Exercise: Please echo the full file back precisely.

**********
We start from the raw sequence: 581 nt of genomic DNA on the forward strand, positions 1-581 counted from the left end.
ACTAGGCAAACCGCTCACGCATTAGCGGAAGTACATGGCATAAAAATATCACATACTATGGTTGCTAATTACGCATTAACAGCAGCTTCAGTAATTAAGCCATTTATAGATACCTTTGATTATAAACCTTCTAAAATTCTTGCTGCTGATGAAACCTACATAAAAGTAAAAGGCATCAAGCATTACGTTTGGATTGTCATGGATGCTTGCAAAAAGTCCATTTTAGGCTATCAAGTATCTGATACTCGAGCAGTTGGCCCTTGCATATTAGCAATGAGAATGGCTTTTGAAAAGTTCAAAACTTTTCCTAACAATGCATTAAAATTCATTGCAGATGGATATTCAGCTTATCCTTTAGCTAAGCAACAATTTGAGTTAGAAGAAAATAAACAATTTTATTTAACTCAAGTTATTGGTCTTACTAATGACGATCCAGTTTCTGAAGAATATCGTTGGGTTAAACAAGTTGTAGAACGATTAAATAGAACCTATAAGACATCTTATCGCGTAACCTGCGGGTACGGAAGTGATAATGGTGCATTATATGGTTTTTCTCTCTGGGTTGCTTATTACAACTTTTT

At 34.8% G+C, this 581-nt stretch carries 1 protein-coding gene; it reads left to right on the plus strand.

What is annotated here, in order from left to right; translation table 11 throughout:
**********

We start from the raw sequence: 581 nt of genomic DNA on the forward strand, positions 1-581 counted from the left end.
ACTAGGCAAACCGCTCACGCATTAGCGGAAGTACATGGCATAAAAATATCACATACTATGGTTGCTAATTACGCATTAACAGCAGCTTCAGTAATTAAGCCATTTATAGATACCTTTGATTATAAACCTTCTAAAATTCTTGCTGCTGATGAAACCTACATAAAAGTAAAAGGCATCAAGCATTACGTTTGGATTGTCATGGATGCTTGCAAAAAGTCCATTTTAGGCTATCAAGTATCTGATACTCGAGCAGTTGGCCCTTGCATATTAGCAATGAGAATGGCTTTTGAAAAGTTCAAAACTTTTCCTAACAATGCATTAAAATTCATTGCAGATGGATATTCAGCTTATCCTTTAGCTAAGCAACAATTTGAGTTAGAAGAAAATAAACAATTTTATTTAACTCAAGTTATTGGTCTTACTAATGACGATCCAGTTTCTGAAGAATATCGTTGGGTTAAACAAGTTGTAGAACGATTAAATAGAACCTATAAGACATCTTATCGCGTAACCTGCGGGTACGGAAGTGATAATGGTGCATTATATGGTTTTTCTCTCTGGGTTGCTTATTACAACTTTTT

At 34.8% G+C, this 581-nt stretch carries 1 protein-coding gene; it reads left to right on the plus strand.

What is annotated here, in order from left to right; translation table 11 throughout: